Wednesday, June 6, 2007

"we interrupt the intended broadcast to bring you this news..."

I know, I said I would bring you a piece on Catriona's cooking, and that's coming next. But I heard this today on Maritime Noon and it was too good not to share:

"There are other areas that are more grey--I call them grey areas..."

This wonderful piece of clarification is attributed to one Dave Sulas, a retired bank manager living in Port Hawkesbury, NS, who was being interviewed on the subject of bank tellers being shafted out of pay they are owed. When I heard him utter this line I had to laugh and write it down. And then I had to share it with all of you. I mean, maybe the guy was nervous to be on radio, so it's not entirely his fault. But it still cracks me up.

Other than that, these days I'm doing alright. The garden is starting to flesh out, or rather, green out, and all the trees around are putting out leaves. The gully between our house and the neighbouring property is now fully green, whereas in winter you can see right across. When I go for my daily walks, I smell the scent of Indian pear and wild cherry trees, which are blooming this time of year. There is a plant in the garden with tiny, clove-scented yellow flowers, and when I smell it I go right back to Australia: the Cashmans' back yard in the Australian spring (Fall here), when the air is full of the scent of flowering trees, often clove-scented like these wee flowers. It's amazing how scent does that!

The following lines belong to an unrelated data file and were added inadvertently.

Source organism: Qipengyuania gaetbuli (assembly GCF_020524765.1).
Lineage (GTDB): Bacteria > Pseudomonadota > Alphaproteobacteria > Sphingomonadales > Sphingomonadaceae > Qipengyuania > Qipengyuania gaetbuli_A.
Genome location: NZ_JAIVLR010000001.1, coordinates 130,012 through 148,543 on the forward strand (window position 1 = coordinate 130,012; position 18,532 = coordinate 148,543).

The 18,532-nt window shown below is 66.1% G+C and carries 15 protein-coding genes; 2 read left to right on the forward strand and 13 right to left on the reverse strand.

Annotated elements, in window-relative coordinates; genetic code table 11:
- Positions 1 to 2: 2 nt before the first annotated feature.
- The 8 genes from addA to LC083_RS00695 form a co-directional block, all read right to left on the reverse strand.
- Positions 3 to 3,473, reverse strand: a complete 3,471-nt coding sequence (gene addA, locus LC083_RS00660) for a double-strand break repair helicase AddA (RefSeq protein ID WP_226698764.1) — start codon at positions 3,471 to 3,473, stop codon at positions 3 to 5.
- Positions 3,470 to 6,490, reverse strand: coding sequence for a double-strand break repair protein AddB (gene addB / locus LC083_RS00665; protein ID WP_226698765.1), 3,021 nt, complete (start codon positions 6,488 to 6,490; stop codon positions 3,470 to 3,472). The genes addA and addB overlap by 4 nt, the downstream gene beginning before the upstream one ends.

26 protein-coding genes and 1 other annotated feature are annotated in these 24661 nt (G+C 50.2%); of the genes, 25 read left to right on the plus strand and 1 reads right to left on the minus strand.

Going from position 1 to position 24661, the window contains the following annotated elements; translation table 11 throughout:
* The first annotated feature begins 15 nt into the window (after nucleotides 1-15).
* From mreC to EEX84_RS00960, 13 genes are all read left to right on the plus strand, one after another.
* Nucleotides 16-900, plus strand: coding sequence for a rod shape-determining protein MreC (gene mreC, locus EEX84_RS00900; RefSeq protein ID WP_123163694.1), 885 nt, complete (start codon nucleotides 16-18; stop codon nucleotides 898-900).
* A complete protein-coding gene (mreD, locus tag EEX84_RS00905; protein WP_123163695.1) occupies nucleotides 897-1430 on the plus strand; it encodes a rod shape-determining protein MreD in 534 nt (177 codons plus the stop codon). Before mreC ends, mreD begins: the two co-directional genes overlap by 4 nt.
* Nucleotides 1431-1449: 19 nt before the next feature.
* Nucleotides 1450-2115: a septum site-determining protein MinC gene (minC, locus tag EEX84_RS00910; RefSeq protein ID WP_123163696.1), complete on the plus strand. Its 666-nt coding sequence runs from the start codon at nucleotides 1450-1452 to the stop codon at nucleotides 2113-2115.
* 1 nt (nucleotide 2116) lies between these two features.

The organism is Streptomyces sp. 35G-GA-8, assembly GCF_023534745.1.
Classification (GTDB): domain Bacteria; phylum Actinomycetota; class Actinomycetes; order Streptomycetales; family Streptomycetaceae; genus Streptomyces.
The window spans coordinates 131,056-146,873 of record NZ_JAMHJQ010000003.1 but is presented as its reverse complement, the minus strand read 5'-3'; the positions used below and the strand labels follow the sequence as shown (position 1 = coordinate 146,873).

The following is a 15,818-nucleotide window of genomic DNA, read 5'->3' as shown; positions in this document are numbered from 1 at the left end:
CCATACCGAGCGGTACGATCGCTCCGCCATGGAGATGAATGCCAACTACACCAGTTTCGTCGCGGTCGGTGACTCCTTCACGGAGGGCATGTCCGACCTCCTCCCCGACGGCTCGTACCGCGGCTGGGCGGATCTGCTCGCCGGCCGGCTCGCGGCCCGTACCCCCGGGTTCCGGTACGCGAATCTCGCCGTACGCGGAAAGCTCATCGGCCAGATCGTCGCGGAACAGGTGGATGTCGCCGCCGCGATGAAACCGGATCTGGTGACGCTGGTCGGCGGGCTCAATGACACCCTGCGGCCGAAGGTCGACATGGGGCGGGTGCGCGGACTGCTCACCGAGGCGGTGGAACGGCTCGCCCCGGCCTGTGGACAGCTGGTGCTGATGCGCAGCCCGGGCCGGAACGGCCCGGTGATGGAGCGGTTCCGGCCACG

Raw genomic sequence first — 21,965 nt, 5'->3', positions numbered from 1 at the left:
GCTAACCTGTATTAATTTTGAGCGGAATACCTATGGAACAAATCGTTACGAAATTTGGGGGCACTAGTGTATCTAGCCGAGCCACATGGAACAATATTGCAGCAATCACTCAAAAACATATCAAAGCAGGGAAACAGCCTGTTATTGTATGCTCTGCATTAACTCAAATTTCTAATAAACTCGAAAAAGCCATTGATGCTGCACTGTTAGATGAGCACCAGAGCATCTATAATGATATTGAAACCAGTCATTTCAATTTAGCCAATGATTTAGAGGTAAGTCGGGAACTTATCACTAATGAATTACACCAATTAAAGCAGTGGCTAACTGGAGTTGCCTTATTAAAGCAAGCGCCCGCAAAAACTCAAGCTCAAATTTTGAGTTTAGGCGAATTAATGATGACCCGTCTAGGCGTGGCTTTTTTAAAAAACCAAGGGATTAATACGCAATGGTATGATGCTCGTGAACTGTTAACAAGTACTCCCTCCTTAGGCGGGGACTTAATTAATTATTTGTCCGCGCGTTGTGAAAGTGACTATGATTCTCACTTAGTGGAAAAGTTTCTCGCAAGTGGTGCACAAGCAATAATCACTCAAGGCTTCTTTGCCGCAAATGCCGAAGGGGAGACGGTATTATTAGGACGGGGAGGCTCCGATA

I've got a few books on the go, one of which is "1491: New Revelations on America Before Columbus" by Charles C. Mann. It's a semi-scholarly work, but it pulls the reader in and rolls right along. Have any of you heard of it, or read it? What did you think? I'm only 50 pages in, so I can't comment completely, but it's a summary of the research of the past 20 years that is constructing a whole new picture of the Americas before Europeans--very complex societies, and a diverse history. Which makes total sense when you think about it, but hasn't been the picture taught in European and modern North American schools until recently.

And now I'm going to balance it with Leah McLaren's new book, "The Continuity Girl", thanks to dear Janice, who saw it in the grocery store line-up and thought of me. Lovely! Chick lit or fine literature? That's what I call a grey area.

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